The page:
I didn’t know about the
~/.ssh/config file until quite recently and it’s really handy, so I thought I’d share.
~/.ssh/config lets you make what I think of as ssh aliases. You can give connections short names and specify various connection settings ‒ pretty much anything you can pass to
ssh’s CLI can be configured here.
Here’s a simple example:
Host nas Hostname 192.168.1.10 Host laptop Hostname 192.168.1.11 User laptop-me Host someserver Hostname 203.0.113.1 User seriousthings Port 10100 PubkeyAuthentication yes Identityfile ~/.ssh/id_rsa_seriousthings Host * PubkeyAuthentication no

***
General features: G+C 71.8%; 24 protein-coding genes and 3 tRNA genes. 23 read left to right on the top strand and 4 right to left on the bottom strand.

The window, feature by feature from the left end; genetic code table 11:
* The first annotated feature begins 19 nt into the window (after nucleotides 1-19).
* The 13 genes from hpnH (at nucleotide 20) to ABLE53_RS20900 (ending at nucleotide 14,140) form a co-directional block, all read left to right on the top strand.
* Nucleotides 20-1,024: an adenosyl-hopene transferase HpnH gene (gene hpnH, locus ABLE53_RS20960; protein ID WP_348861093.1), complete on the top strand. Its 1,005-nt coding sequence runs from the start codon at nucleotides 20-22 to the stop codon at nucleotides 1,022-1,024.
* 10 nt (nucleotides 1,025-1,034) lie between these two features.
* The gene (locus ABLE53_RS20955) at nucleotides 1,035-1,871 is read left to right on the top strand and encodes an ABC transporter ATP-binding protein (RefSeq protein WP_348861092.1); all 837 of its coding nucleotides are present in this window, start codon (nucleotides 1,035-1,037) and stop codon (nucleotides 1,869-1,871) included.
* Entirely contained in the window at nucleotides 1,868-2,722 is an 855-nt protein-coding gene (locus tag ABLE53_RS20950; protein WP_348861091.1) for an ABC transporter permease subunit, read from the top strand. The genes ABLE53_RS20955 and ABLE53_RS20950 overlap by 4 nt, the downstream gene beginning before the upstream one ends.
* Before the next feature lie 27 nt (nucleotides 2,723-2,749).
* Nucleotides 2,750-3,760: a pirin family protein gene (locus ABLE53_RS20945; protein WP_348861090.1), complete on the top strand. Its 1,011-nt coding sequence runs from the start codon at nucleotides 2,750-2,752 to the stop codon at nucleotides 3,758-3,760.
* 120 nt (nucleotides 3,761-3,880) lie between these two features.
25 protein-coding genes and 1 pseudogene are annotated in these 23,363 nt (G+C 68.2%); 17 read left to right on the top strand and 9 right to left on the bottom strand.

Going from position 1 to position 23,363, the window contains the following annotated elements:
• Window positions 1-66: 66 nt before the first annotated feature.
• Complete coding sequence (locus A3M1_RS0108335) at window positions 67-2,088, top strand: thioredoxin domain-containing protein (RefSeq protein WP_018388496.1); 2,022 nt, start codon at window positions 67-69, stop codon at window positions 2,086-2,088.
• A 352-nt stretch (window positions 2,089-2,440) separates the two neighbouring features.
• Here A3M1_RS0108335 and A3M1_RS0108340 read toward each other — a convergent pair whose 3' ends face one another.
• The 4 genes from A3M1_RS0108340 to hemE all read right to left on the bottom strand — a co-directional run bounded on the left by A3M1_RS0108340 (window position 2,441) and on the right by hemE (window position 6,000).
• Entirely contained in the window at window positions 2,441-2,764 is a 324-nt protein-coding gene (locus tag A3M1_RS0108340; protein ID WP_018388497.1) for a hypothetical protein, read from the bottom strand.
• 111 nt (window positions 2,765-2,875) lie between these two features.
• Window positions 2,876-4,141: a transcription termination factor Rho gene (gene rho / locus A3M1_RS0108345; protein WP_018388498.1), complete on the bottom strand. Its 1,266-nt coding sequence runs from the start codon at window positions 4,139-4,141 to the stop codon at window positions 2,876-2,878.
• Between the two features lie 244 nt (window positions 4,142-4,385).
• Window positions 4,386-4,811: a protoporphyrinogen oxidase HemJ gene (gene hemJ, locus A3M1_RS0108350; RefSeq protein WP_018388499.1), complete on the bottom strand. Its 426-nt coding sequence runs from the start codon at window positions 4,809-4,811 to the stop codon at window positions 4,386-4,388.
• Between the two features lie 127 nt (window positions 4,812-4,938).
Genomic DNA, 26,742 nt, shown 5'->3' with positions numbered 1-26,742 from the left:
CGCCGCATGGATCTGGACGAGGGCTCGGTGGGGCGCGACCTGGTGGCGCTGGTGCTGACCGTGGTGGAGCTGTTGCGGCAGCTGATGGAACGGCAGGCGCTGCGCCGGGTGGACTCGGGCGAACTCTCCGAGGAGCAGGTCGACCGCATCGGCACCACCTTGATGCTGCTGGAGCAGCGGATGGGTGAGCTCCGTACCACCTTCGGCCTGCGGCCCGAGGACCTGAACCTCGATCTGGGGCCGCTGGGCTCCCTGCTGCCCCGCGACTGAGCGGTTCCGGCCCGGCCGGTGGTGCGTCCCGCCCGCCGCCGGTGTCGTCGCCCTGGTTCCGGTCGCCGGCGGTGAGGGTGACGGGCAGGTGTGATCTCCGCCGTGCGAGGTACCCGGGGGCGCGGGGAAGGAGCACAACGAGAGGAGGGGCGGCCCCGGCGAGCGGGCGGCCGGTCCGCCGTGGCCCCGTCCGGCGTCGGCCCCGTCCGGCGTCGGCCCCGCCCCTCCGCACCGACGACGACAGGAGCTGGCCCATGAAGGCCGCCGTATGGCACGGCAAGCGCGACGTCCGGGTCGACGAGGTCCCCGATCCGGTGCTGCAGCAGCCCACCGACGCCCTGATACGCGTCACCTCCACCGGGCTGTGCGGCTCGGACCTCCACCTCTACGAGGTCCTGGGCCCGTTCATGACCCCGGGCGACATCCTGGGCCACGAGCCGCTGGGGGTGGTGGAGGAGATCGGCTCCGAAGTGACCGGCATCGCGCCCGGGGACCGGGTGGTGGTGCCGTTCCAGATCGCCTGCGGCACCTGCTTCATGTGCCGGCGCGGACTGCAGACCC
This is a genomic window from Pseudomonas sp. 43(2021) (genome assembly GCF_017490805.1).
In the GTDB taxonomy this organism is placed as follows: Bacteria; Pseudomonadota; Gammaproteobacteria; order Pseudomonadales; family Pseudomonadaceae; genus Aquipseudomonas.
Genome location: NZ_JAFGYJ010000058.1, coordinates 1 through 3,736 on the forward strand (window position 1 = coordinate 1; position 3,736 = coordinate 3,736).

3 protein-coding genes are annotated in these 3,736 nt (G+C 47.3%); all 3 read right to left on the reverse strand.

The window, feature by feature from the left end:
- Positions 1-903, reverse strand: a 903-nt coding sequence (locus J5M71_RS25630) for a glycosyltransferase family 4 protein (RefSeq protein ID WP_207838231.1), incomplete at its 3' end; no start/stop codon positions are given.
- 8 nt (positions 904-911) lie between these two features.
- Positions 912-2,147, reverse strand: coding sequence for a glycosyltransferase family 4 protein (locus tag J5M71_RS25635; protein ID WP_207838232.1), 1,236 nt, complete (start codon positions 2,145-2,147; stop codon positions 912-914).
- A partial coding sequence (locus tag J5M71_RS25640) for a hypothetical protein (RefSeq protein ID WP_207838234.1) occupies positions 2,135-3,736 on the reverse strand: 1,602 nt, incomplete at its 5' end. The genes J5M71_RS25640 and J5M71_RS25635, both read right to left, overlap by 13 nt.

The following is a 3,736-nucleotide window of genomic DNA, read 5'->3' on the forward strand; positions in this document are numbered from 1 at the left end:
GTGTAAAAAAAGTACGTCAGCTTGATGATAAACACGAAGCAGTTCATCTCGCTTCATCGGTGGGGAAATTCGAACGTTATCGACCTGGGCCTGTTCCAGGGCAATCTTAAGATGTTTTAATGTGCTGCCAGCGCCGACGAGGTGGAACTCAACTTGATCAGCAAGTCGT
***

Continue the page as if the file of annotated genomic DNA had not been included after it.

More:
These settings apply from top to bottom, cumulatively. So you want to structure this file with specific rules above general rules, otherwise the general rules will override the specific, which is not what you want.
One nice benefit is that you’ll get autocompletion of hosts defined in
~/.ssh/config when using
ssh under bash or zsh (at least).
~/.ssh/config can also be used to shore up some of the leaky parts of sshing, as described here ‒ the whole page, and other articles in the series (linked at the top) are worth a read if you use ssh a decent amount.